Treating Common Plant And Flower Diseases With Fungicides
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Gardening is a wonderful, relaxing hobby for many people, and it continues to top surveys of favorite leisure activities. Most of the time a garden provides a soothing, relaxing environment, and healthy, attractive plants. As with any living thing, however, flowers and plants are prone to a number of diseases and pest infestations. It is important to use commercial fungicides properly to banish disease from your garden.
Simply paying attention to the condition of the plants in your garden may be the best way to keep disease outbreaks at bay. After you have been gardening for awhile, you will develop a feel for what is normal, and that will make it much easier to spot any outbreaks before they spread throughout the garden.
In addition, simply keeping the plants in top condition is a great way to prevent disease. Just as healthier people are better able to fight off infection, so too are healthier plants. The better the condition of your plants, the more they will be able to fight off disease.
Even the healthiest plants, however, sometimes succumb to disease, so it is important to be on the lookout for the first signs of problems so that they can be treated promptly. Symptoms like holes in the leaves, black spots, white spots and wounded stems can be signs of trouble.
If you notice any of these conditions, it is important to diagnose and treat the affected plants as quickly as possible. This is because an outbreak of disease, or a pest infestation, can quickly spread throughout the garden.
Many of the most common diseases of flowers and plants are fungal diseases, and these diseases are best treated with a high quality synthetic fungicide.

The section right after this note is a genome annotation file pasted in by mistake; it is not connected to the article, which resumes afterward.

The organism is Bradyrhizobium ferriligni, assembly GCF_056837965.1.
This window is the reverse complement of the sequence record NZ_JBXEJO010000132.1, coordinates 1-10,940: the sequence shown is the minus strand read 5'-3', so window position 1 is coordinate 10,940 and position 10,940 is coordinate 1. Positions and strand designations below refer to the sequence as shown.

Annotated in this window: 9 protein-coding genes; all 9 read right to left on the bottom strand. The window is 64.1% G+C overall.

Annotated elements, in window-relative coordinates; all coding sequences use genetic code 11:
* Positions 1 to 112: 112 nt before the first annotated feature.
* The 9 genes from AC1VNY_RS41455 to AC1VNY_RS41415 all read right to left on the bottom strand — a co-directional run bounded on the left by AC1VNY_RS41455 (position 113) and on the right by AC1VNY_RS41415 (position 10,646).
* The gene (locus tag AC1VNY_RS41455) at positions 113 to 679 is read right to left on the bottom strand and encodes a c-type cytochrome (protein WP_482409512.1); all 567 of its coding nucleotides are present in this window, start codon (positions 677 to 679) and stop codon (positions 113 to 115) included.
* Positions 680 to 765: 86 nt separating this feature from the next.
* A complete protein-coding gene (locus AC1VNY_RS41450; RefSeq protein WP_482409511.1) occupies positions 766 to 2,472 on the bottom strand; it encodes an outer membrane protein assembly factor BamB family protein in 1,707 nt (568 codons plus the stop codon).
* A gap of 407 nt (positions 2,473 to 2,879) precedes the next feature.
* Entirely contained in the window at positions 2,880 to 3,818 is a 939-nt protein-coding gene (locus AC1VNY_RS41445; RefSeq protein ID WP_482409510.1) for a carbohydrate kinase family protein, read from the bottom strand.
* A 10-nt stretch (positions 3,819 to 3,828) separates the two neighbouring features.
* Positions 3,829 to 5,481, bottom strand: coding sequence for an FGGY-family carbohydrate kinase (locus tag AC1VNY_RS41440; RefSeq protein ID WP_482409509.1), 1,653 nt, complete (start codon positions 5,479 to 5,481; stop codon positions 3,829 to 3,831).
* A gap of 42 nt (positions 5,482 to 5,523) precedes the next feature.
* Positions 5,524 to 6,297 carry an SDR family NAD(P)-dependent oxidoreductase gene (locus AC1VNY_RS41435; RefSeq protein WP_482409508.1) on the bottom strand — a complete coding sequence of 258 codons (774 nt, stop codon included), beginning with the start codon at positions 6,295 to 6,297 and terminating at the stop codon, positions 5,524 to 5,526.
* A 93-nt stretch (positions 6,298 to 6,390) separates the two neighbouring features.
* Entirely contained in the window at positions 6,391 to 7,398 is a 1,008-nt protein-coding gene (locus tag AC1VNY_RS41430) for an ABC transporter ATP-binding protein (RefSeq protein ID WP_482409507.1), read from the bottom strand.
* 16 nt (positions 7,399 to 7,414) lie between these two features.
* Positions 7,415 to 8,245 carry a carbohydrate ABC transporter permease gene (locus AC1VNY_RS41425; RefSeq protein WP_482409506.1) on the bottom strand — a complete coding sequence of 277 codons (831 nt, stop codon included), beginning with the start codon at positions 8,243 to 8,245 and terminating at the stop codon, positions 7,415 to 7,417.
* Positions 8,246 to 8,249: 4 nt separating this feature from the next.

There are a great many fungicides on the market, and we are providing a list of some of the most popular and well known fungicides. If you are unsure of the nature of your plant disease, it is important to seek the help of the staff at your local garden center, or consult with a more experienced gardener.
It is important to note that the fungicide Chlorothalonil slowly dissipates with time, but the other fungicides on this list are systemic. Their systemic nature means that once they are applied to the plant, they are absorbed into the foliage and the root system.
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A systemic fungicide works to prevent and cure infection from within the plant itself. Because of this property, it is important never to use a systemic fungicide on plants intended for food.
Some of the most commonly used fungicides are:
Chlorothalonil (Daconil) – Chlorothalonil is a multipurpose fungicide with is used to prevent and treat common fungal diseases which affect lawns, fruits, vegetables as well as many ornamental and flowering plants.
Theiophanate-methyl – Thelophanate-methyl is a systemic fungicide that is effective in treating many common plant diseases, including powdery mildew and black spot.
Triadiemefon (Bayleton) – Triadiemefon is a systemic fungicide which is usually used to prevent and treat powdery mildew and rust. It is also effective against some lawn diseases.
Triforine (Funginex) – Triforine is a systemic fungicide used to treat and prevent common fungal diseases such as rust, black spot and powdery mildew. It has also proven effective against some other diseases of both flowering and non-flowering plants.
When working with any chemical, including systemic and non-systemic fungicides, it is vital to follow the direction carefully and to use the minimum effective amount. Pay particular attention to any warnings on the label, and dispose of any unused product carefully.
It is important to wear protective clothing, such as a breathing mask, goggles and gloves for protection while applying any fungicide.
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